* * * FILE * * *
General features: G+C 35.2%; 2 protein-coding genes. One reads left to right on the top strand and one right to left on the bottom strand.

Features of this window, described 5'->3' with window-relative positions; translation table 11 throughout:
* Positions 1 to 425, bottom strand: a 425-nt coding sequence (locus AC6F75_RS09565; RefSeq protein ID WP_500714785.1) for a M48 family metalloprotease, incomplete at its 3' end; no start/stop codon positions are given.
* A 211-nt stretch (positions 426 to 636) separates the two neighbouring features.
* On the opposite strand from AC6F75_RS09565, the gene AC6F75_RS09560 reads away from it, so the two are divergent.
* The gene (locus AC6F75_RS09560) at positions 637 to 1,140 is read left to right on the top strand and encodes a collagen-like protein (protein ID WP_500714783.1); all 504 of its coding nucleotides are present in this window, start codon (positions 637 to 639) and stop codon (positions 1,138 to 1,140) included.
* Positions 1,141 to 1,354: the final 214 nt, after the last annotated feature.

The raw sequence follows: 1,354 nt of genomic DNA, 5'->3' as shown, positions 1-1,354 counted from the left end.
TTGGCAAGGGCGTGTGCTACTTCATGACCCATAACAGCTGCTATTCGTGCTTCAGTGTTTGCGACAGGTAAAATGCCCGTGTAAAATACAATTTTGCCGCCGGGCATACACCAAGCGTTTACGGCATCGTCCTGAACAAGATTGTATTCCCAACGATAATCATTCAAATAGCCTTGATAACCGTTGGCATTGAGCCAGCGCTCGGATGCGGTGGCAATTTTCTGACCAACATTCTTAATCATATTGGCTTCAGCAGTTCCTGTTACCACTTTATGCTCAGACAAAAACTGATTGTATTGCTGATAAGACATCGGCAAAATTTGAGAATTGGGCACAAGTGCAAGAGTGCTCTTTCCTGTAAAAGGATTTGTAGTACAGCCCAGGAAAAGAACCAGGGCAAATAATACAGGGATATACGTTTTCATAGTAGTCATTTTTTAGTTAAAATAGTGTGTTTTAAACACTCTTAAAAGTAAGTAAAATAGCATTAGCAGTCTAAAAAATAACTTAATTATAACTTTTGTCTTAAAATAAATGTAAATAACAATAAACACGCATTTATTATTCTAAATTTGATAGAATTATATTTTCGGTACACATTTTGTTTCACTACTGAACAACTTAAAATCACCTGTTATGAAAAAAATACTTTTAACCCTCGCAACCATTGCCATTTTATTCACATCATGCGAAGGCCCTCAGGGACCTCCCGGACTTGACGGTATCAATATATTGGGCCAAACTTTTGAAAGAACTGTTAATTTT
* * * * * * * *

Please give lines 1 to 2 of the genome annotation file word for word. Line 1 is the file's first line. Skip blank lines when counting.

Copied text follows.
General features: G+C 35.2%; 2 protein-coding genes. One reads left to right on the top strand and one right to left on the bottom strand.

Features of this window, described 5'->3' with window-relative positions; translation table 11 throughout: